‘Actually I love this time of the year. It’s the only time I can get my kids to behave! ‘If you want something from Father Christmas then make your bed. Eat your tea. Sit quietly.’ The list goes on and on.’
‘Or threaten them with Santa’s Radar!’ added James.
‘What?’ we all asked.
‘My uncle tells his young children that the house alarms motion detectors in each room,you know, the thing that goes red if you walk passed it, well - he says that’s Santa’s radar and he is keeping an eye on all children to make sure they are behaving!’
‘That is SOOOO cruel’ was the collective response.
‘Come to think of it, he’s the same Uncle who tells his kids that Ice Cream vans only play that tinny music when they’ve run out of ice cream. Bit of a miser my Uncle’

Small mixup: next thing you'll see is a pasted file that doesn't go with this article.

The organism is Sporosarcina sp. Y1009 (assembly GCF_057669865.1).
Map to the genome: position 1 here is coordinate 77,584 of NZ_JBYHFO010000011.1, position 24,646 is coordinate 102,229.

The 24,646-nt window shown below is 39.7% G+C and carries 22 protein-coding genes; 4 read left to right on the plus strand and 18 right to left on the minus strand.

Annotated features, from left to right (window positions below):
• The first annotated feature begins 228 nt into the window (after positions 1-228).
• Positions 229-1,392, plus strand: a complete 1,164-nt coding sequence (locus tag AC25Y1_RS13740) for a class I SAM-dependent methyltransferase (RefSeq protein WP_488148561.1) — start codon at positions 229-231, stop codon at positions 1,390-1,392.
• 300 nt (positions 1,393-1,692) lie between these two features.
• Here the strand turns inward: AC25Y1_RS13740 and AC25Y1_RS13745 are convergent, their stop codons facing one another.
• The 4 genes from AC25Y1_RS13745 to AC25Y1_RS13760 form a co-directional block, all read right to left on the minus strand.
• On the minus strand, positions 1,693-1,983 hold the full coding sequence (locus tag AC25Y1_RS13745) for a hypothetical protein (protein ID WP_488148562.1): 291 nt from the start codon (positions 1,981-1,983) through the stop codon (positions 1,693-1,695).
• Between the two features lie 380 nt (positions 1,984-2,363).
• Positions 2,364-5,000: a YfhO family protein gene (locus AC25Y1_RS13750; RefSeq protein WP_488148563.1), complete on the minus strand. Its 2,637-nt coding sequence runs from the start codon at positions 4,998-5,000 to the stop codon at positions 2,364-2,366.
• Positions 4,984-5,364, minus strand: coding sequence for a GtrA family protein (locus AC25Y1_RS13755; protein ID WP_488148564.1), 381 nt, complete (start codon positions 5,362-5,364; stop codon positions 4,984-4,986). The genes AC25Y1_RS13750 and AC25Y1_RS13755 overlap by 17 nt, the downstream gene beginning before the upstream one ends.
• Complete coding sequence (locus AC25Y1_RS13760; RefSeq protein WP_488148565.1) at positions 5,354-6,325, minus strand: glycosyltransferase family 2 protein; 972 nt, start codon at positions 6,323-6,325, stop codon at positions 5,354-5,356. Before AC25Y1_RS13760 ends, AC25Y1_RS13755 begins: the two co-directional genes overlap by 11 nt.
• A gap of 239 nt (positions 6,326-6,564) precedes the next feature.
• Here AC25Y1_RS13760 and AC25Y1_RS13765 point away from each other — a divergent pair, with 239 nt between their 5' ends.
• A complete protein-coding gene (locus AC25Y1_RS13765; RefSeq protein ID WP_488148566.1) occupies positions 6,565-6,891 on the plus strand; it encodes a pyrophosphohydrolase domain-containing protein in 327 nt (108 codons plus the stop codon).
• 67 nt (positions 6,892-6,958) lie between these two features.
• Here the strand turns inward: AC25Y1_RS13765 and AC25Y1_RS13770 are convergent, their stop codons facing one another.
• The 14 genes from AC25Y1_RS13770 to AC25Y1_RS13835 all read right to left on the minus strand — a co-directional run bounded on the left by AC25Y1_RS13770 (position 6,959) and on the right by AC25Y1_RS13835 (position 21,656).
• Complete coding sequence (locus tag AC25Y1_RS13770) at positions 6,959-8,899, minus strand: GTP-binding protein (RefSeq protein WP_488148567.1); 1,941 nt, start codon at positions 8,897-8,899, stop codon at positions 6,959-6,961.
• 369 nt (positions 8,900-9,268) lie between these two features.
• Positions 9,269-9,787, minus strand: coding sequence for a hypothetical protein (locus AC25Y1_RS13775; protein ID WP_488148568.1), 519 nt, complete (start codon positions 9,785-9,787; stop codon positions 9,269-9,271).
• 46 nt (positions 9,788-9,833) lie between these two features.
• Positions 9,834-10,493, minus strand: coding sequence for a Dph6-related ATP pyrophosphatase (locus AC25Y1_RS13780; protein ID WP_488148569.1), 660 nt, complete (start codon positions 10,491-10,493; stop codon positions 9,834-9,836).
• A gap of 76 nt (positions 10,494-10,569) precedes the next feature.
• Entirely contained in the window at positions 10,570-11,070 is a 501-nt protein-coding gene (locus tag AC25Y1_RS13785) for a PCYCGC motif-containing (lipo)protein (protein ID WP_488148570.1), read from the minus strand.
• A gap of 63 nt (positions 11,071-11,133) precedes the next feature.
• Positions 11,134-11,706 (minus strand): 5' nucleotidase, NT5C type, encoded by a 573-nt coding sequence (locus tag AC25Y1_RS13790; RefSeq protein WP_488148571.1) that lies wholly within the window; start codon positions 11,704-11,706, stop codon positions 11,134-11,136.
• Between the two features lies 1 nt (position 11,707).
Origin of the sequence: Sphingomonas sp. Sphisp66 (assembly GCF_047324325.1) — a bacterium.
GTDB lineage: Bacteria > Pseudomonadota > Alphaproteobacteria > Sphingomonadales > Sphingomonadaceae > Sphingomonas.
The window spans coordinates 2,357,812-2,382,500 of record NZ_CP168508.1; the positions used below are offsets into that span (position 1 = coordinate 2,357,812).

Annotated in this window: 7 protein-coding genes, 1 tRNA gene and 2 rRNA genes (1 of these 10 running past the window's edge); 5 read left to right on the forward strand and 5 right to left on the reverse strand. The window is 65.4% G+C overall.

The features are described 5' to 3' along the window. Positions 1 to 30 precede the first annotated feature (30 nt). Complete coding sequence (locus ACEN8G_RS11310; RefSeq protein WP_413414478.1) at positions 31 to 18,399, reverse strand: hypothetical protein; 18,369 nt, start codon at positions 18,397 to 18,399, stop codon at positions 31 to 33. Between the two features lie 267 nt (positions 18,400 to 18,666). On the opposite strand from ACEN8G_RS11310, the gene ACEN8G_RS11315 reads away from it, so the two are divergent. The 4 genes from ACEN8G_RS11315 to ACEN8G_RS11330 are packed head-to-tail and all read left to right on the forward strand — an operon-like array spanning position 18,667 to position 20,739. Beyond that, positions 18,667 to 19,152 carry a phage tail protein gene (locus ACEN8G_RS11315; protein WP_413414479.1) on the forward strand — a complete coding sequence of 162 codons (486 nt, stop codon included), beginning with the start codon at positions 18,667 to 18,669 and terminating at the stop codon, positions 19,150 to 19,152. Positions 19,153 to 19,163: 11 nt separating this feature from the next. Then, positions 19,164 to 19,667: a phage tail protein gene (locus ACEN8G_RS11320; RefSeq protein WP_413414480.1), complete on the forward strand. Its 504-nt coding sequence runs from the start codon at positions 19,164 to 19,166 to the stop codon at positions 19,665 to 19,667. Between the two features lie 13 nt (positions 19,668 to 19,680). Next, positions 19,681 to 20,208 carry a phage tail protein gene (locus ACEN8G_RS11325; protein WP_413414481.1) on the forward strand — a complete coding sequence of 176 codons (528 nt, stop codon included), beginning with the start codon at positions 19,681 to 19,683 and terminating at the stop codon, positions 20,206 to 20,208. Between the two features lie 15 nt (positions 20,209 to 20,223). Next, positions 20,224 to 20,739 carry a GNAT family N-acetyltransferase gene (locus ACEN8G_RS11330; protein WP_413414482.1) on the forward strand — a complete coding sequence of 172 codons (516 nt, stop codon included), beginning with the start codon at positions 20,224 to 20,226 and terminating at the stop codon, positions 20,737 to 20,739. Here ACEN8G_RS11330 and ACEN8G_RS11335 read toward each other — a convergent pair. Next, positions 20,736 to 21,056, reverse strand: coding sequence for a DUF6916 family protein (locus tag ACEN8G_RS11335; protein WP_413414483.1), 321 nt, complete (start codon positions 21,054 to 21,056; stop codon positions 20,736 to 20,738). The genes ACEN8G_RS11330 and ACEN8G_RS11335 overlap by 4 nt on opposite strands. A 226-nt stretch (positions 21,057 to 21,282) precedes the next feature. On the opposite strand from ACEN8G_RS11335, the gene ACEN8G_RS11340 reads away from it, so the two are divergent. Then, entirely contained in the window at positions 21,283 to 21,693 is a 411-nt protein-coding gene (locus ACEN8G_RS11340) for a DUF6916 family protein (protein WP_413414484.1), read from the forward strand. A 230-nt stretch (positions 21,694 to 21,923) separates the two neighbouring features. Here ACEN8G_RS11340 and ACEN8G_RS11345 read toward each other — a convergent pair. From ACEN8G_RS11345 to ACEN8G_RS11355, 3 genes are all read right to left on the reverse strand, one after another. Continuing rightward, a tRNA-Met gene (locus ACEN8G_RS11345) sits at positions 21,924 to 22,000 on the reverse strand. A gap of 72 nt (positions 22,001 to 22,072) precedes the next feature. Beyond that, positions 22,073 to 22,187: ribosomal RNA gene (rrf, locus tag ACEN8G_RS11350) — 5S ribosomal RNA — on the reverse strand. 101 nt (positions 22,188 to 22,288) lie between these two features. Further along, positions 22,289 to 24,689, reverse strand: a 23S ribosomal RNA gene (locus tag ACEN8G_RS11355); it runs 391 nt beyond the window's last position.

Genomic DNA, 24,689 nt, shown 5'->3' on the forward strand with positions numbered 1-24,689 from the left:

‘And you remember Louisa from Records?’ continues Loz seamlessly.
‘Hi there Louisa. Isn’t this nice? All cozy and warm and seasonal. Roaring fire. Love it! Love it! And now the Sally Army and hospital choir to finish it off. What more could you hope for?’ I asked (I thought) rhetorically.
‘A job - that’s what!’ said Louisa.
‘But you’ve got a job haven’t you?’
‘Yes but my job is in medical records. You know? Where the PAPER records are. And guess what - they are getting rid of the paper record!’
‘Not till 2018’ said James.
‘2020 now’ added Jane.
‘I’d heard it was 2022’ contradicted Loz.
‘Actually 2023 is the latest’ I added my threepence worth.’ So things are not as immediate as you think Louisa’.
The First Noel, the angels did say, was to certain poor shepherds in fields where they lay’.